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  1. Describe the pathophysiology of bronchopleural fistula.

  2. Describe the design and function of underwater seal chest drainage units.

  3. List techniques to minimize air leak.

  4. Discuss the mechanical ventilation of patients with bronchopleural fistula.


Pneumothorax, subcutaneous emphysema, pneumomediastinum, pneumopericardium, and other forms of extra-alveolar air are referred to as barotrauma. A bronchopleural fistula is a persistent leak from the lung into the pleural space, identified by either intermittent (during inspiration) or continuous chest tube air leak. Most barotrauma occurs in patients with trauma, acute respiratory distress syndrome (ARDS), chronic obstructive pulmonary disease (COPD), asthma, and post-thoracic surgery. Properly treated extra-alveolar air and bronchopleural fistula are not usually life-threatening problems; however, they do complicate ventilator management.



Extra-alveolar gas can develop with trauma, surgical procedures, tumors, and vascular line placement. During mechanical ventilation, extra-alveolar gas forms as a result of alveolar rupture, allowing it to enter the adjacent bronchovascular sheath and dissect into the pleural space. Pulmonary disease, high pressure, and overdistention must be present for extra-alveolar gas to accumulate to a critical level. Extra-alveolar gas develops most frequently in patients with COPD and ARDS, particularly if complicated by necrotizing pneumonia. Maintaining peak alveolar pressure less than 28 cm H2O, driving pressure less than 15 cm H2O, and tidal volume 4 to 8 mL/kg avoids the setting where alveolar rupture is facilitated. Signs and symptoms of a pneumothorax during mechanical ventilation are listed in Table 25-1.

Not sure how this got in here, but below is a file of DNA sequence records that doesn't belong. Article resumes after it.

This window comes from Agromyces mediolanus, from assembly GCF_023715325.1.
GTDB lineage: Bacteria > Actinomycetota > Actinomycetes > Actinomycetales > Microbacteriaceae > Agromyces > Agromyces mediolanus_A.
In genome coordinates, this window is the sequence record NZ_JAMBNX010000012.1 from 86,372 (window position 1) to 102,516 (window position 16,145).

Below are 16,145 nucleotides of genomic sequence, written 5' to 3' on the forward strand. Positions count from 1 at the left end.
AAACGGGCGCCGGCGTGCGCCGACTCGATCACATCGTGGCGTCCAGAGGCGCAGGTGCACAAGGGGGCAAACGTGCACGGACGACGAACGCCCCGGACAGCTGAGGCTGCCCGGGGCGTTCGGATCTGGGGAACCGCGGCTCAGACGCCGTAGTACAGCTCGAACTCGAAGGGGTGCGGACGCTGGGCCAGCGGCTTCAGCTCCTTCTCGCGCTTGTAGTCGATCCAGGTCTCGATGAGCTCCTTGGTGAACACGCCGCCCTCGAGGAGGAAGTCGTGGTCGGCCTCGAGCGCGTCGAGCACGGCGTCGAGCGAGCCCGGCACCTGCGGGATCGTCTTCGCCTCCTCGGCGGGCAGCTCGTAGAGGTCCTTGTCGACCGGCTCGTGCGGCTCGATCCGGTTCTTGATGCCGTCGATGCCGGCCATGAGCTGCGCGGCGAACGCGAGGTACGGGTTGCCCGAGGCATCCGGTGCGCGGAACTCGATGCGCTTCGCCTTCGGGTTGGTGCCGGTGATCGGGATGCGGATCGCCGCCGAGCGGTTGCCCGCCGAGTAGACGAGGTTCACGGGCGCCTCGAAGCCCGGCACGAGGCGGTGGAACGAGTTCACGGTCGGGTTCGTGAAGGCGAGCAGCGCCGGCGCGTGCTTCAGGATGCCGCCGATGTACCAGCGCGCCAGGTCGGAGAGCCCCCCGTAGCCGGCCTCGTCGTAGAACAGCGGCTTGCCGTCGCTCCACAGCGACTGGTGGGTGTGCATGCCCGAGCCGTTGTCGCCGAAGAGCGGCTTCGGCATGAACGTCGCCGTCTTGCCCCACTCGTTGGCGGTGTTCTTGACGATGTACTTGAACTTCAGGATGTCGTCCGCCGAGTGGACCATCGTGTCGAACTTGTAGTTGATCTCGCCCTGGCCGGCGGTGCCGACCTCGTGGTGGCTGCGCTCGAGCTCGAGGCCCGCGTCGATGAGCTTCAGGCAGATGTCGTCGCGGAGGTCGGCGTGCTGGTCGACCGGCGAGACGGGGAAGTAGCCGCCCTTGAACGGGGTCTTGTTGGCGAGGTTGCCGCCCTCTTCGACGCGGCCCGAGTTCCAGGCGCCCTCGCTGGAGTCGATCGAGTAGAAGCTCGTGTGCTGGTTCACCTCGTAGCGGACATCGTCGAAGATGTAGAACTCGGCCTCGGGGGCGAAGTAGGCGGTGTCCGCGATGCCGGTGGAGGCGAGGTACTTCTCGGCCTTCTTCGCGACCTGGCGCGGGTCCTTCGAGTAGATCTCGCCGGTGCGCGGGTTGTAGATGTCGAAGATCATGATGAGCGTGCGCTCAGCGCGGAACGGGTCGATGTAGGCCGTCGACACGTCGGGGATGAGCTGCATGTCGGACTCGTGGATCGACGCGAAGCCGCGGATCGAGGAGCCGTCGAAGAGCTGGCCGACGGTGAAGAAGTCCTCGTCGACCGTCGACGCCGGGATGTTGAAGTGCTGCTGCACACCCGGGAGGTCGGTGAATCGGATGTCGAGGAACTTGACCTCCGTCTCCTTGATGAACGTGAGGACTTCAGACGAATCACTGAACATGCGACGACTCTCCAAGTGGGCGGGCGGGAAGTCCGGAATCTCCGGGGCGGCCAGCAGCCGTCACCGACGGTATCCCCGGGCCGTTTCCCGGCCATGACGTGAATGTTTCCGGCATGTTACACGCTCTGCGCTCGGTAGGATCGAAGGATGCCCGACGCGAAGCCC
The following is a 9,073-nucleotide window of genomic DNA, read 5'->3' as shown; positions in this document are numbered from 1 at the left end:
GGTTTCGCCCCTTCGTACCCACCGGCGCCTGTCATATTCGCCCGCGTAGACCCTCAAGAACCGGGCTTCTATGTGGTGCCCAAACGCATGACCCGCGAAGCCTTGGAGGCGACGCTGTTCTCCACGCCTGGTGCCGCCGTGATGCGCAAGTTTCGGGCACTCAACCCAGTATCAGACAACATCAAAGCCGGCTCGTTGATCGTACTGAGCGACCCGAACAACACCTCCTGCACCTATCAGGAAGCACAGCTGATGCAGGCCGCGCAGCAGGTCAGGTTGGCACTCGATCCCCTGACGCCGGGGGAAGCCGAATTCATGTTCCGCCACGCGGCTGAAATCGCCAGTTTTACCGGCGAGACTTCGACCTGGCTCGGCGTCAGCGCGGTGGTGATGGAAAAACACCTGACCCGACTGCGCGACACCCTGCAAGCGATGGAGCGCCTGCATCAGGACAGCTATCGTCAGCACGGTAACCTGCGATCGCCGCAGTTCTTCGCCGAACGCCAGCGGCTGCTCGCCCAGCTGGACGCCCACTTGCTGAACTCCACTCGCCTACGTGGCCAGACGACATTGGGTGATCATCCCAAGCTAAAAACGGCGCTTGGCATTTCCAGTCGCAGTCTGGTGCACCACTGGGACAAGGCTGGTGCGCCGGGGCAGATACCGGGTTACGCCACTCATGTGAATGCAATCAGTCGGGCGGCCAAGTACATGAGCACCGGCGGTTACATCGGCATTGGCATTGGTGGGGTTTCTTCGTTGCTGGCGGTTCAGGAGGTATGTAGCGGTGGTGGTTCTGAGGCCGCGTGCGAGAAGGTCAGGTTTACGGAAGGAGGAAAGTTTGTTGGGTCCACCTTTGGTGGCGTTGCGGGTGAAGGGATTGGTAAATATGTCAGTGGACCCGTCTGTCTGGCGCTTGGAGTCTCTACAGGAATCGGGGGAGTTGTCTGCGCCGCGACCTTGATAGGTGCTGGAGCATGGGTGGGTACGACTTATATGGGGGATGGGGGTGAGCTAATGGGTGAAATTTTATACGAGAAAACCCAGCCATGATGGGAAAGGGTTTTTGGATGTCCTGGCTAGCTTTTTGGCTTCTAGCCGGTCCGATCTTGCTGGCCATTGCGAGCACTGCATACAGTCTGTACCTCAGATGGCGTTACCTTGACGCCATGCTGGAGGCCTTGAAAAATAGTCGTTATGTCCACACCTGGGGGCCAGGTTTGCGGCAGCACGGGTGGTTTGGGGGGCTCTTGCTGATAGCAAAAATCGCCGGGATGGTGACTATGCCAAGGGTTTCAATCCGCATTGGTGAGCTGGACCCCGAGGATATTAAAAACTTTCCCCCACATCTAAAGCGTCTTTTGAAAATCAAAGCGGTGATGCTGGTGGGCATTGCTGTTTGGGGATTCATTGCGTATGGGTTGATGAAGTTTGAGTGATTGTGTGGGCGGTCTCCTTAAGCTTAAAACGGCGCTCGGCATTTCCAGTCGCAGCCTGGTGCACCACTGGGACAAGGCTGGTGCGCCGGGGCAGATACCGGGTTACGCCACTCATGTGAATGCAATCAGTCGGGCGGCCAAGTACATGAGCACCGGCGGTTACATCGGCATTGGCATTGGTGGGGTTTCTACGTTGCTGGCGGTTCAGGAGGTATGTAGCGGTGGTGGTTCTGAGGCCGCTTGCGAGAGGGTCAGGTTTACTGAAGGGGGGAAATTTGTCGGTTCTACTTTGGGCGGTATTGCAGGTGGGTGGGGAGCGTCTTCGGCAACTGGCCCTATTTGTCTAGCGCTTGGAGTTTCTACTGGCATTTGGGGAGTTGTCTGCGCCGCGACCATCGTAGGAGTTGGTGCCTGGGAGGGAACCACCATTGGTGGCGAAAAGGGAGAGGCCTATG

Table 25-1Signs and Symptoms of a Pneumothorax During Mechanical Ventilation

Chest Tubes

Pressure within the pleural space is normally subatmospheric. Once the thorax is opened, gas moves into the pleural space. To prevent the extension or development of a pneumothorax, a one-way valve is attached to the chest tube to prevent movement of gas into the thorax. This is accomplished by use of an underwater seal (Figure 25-1). The chest tube is placed 2 cm under a column of water, and thus, gas exits the pleural space when the pressure exceeds 2 cm H2O. To accommodate fluid drainage, a second container is added to the drainage system. Fluid drains into the collection chamber without affecting the water seal. To facilitate fluid movement and prevent loculated pockets of gas from accumulating in the pleural space, a third chamber is added to control the ...

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